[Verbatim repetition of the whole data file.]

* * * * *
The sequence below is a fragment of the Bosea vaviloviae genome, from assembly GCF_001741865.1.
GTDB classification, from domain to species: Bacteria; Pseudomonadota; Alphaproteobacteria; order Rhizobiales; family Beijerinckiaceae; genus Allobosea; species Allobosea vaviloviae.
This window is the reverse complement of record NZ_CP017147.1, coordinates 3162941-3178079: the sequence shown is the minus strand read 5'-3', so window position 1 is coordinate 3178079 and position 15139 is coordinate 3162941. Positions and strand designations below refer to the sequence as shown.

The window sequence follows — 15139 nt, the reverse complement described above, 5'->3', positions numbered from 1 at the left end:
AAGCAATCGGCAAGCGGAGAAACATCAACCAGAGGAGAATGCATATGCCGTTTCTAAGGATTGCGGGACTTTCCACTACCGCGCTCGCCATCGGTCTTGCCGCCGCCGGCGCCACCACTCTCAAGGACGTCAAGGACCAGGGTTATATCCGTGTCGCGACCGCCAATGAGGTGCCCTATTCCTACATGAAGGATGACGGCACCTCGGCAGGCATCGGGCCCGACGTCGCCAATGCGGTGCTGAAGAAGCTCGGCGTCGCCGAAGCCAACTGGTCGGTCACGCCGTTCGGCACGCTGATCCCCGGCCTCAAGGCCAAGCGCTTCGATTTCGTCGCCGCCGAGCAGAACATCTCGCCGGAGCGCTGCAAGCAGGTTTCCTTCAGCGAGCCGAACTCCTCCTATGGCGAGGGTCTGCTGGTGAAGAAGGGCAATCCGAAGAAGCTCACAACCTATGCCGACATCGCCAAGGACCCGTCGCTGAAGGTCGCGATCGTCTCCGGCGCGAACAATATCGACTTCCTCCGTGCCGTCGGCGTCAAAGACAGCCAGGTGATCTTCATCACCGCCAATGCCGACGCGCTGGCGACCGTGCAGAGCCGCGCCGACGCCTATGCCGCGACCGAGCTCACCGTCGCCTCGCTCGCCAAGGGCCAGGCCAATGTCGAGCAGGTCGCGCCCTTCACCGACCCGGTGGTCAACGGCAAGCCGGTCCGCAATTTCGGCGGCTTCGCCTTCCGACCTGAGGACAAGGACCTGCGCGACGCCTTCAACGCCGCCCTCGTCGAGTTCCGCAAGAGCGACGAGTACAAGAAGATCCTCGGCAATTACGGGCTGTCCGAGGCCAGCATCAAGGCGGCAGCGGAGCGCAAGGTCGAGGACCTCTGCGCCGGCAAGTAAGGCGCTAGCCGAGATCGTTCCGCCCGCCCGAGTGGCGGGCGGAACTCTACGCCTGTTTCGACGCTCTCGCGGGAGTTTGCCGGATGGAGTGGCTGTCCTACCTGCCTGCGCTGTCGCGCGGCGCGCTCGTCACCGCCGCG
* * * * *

The sequence below is a fragment of the Bosea vaviloviae genome, from assembly GCF_001741865.1.
GTDB classification, from domain to species: Bacteria; Pseudomonadota; Alphaproteobacteria; order Rhizobiales; family Beijerinckiaceae; genus Allobosea; species Allobosea vaviloviae.
This window is the reverse complement of record NZ_CP017147.1, coordinates 3162941-3178079: the sequence shown is the minus strand read 5'-3', so window position 1 is coordinate 3178079 and position 15139 is coordinate 3162941. Positions and strand designations below refer to the sequence as shown.

The window sequence follows — 15139 nt, the reverse complement described above, 5'->3', positions numbered from 1 at the left end:
AAGCAATCGGCAAGCGGAGAAACATCAACCAGAGGAGAATGCATATGCCGTTTCTAAGGATTGCGGGACTTTCCACTACCGCGCTCGCCATCGGTCTTGCCGCCGCCGGCGCCACCACTCTCAAGGACGTCAAGGACCAGGGTTATATCCGTGTCGCGACCGCCAATGAGGTGCCCTATTCCTACATGAAGGATGACGGCACCTCGGCAGGCATCGGGCCCGACGTCGCCAATGCGGTGCTGAAGAAGCTCGGCGTCGCCGAAGCCAACTGGTCGGTCACGCCGTTCGGCACGCTGATCCCCGGCCTCAAGGCCAAGCGCTTCGATTTCGTCGCCGCCGAGCAGAACATCTCGCCGGAGCGCTGCAAGCAGGTTTCCTTCAGCGAGCCGAACTCCTCCTATGGCGAGGGTCTGCTGGTGAAGAAGGGCAATCCGAAGAAGCTCACAACCTATGCCGACATCGCCAAGGACCCGTCGCTGAAGGTCGCGATCGTCTCCGGCGCGAACAATATCGACTTCCTCCGTGCCGTCGGCGTCAAAGACAGCCAGGTGATCTTCATCACCGCCAATGCCGACGCGCTGGCGACCGTGCAGAGCCGCGCCGACGCCTATGCCGCGACCGAGCTCACCGTCGCCTCGCTCGCCAAGGGCCAGGCCAATGTCGAGCAGGTCGCGCCCTTCACCGACCCGGTGGTCAACGGCAAGCCGGTCCGCAATTTCGGCGGCTTCGCCTTCCGACCTGAGGACAAGGACCTGCGCGACGCCTTCAACGCCGCCCTCGTCGAGTTCCGCAAGAGCGACGAGTACAAGAAGATCCTCGGCAATTACGGGCTGTCCGAGGCCAGCATCAAGGCGGCAGCGGAGCGCAAGGTCGAGGACCTCTGCGCCGGCAAGTAAGGCGCTAGCCGAGATCGTTCCGCCCGCCCGAGTGGCGGGCGGAACTCTACGCCTGTTTCGACGCTCTCGCGGGAGTTTGCCGGATGGAGTGGCTGTCCTACCTGCCTGCGCTGTCGCGCGGCGCGCTCGTCACCGCCGCG